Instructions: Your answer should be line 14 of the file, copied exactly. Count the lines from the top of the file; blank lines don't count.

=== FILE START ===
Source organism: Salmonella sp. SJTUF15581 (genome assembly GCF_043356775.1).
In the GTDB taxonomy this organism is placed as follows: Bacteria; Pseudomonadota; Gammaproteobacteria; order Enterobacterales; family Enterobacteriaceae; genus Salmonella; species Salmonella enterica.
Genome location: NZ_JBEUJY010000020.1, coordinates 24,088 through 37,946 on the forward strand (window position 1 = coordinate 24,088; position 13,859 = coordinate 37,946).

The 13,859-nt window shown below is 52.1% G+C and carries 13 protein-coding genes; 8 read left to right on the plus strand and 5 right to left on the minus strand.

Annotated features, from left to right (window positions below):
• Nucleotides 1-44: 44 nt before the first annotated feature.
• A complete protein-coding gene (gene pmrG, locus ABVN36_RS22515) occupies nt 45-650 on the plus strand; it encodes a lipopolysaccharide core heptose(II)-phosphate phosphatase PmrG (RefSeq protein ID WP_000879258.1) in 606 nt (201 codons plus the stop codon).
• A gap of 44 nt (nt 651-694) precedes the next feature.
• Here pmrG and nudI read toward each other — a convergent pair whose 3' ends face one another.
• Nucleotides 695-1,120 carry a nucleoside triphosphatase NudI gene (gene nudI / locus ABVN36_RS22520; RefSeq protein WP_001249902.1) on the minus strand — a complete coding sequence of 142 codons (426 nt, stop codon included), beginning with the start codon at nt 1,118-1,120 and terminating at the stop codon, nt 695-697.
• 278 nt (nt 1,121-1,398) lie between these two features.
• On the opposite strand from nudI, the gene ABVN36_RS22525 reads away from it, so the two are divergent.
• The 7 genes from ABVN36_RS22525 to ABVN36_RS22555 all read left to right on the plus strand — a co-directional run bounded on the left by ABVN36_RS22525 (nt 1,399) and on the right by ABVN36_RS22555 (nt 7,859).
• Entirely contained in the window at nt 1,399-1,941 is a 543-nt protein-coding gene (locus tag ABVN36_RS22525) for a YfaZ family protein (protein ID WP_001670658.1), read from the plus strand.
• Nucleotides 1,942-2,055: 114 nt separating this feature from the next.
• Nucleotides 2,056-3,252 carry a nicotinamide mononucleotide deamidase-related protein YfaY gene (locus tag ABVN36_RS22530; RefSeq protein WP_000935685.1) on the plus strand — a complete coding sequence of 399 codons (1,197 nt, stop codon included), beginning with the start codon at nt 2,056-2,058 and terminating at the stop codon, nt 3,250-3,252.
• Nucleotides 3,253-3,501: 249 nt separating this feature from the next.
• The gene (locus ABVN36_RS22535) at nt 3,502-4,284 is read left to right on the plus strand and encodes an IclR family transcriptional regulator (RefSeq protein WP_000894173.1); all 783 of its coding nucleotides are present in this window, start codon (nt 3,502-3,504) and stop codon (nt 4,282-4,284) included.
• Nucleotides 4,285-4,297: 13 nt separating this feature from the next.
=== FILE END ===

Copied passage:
• Entirely contained in the window at nt 1,399-1,941 is a 543-nt protein-coding gene (locus tag ABVN36_RS22525) for a YfaZ family protein (protein ID WP_001670658.1), read from the plus strand.